Daphne Koller’s TED Talk: What’s new about MOOCs

August 14, 2012 at 7:59 am 17 comments

Daphne Koller of Coursera has a TED talk that was just posted this month (linked here and below) that I highly recommend.  Daphne does a good job of explaining the rationale for Coursera, and offers several example snippets from existing courses (including a couple from Nick Parlante’s course doing Media Computation in JavaScript.)

Daphne talks about the educational research that she’s drawing on. I wondered: What’s new here? Why are people excited about MOOCs?

Here is what I see as new:

  • Video on the Internet. There is an effect of medium and distribution here. Video is compelling. We now have the ability to get lots of video created and shipped anywhere cheaply. When Roger Schank was building his learning systems at Northwestern, they spent a huge amount of effort getting lots of video burned to DVD’s that could be easily accessed. That’s simply not a problem anymore.
  • They’re doing it for free. There have been lots of smallish research efforts in the past. There have been companies started that provide these technologies at scale for a cost. Free changes things, particularly with students and families today bearing a greater portion of the cost of higher education.
  • There is the potential to do more, to make students feel like individuals, rather than part of a 100K herd. When I raised the question of “what’s new about MOOCs” with faculty at Georgia Tech, my colleagues pointed out the potential value of using modern, real-time machine learning and data analytics techniques to get greater insight into learning difficulties, and to better personalize the learning experience.  Daphne says in her TED talk that the Coursera system could recognize the need for more remedial material and provide it.  I recognize that potential, though the technology isn’t in place yet. Current MOOCs have little or no machine learning, and no attempt at personalization.But I see a problem with Coursera recognizing a need and recommending remedial material.  The current MOOCs won’t be able to offer personalization for the audiences that I most care about (e.g., adult learners without previous CS background, non-majors studying CS), audiences that probably would need more background material than the top students, because those students simply aren’t there.  My audiences are most likely in the 80-90% who are dropping out of MOOCs after registering. Even the most sophisticated machine learning and data analytics can’t help you to understand students who are no longer there.  Until you get students who need the remediation through the system, the ML can’t learn about them, but how do you get them through the system without the ML-recommended remediation?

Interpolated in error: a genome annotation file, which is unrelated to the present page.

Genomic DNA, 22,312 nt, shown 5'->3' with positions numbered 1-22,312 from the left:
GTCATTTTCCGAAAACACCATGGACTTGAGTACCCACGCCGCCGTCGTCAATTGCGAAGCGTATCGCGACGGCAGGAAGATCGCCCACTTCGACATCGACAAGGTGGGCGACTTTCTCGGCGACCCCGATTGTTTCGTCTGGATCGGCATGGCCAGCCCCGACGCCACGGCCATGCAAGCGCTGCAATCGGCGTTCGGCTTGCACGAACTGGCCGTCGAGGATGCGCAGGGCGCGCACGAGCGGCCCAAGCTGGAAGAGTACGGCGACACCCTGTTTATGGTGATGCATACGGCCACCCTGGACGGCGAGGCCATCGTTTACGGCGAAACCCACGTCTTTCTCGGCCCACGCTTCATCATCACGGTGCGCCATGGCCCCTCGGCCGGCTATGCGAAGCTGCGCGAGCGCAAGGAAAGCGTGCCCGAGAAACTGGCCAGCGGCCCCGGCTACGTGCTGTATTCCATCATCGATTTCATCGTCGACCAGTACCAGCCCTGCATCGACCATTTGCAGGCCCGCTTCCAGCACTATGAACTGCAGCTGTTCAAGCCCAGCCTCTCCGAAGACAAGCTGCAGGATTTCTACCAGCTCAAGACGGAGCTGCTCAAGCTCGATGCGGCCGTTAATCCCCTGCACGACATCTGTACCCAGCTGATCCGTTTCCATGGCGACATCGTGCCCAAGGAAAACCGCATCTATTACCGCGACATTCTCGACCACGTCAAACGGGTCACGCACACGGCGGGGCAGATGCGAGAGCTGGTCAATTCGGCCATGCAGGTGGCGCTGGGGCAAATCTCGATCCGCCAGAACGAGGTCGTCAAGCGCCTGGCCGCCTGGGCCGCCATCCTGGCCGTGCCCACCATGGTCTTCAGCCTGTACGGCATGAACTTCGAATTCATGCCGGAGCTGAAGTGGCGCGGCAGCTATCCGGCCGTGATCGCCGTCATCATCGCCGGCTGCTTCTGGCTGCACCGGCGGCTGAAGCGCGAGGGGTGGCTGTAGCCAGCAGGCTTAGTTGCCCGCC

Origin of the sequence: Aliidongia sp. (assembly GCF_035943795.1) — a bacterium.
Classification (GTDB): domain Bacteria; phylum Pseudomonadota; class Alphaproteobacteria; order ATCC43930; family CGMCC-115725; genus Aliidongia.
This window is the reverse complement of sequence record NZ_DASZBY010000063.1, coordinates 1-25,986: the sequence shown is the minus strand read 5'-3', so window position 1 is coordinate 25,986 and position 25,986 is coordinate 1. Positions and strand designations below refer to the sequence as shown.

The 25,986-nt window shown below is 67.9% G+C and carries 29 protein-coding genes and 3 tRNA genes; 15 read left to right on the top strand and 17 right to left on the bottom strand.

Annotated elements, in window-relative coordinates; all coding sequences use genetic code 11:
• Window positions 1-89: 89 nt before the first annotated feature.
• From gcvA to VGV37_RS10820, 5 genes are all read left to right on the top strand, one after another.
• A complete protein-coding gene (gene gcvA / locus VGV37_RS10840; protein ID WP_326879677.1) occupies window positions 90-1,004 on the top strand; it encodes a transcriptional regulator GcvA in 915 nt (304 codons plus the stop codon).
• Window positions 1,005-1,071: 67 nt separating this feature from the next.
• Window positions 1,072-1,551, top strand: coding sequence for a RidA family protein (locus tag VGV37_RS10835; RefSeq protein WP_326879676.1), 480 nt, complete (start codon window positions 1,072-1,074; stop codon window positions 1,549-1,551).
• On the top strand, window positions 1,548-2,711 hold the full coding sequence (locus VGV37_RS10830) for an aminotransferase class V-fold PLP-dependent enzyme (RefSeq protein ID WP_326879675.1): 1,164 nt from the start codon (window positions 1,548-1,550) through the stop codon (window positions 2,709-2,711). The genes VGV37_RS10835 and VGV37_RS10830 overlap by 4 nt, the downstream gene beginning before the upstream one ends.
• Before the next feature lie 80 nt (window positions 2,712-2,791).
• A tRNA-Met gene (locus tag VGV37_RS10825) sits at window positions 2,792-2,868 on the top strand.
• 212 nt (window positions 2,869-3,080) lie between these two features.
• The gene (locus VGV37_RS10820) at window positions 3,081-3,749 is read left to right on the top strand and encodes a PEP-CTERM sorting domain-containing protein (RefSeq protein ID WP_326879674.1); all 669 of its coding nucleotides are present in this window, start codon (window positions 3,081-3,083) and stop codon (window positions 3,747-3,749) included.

While I agree with the importance of reaching underserved populations, I am not convinced that MOOCs are currently having much of an effect in the developing world or to broaden participation to students who don’t have much prepratory work (say, in CS) in their schools.  I wonder if it’s even possible to make a large impact on the developing world starting at higher education.  Not all K-12 programs in the United States prepare students adequately for MIT, Stanford, and Harvard level classes.  Can we expect that most K-12 programs in the developing world are adequate preparation?  The Open University UK has always been “open,” no pre-requisites, and they provide content at that level.  Coursera prides itself on offering top-notch classes.  That’s valuable, but I find it unlikely that such courses also meet the needs of underserved populations.

Coursera offers demanding courses via video which only a small percentage complete — for free.  That is valuable and interesting.  I don’t currently see the model replacing existing courses, or working well for students who don’t have the background knowledge.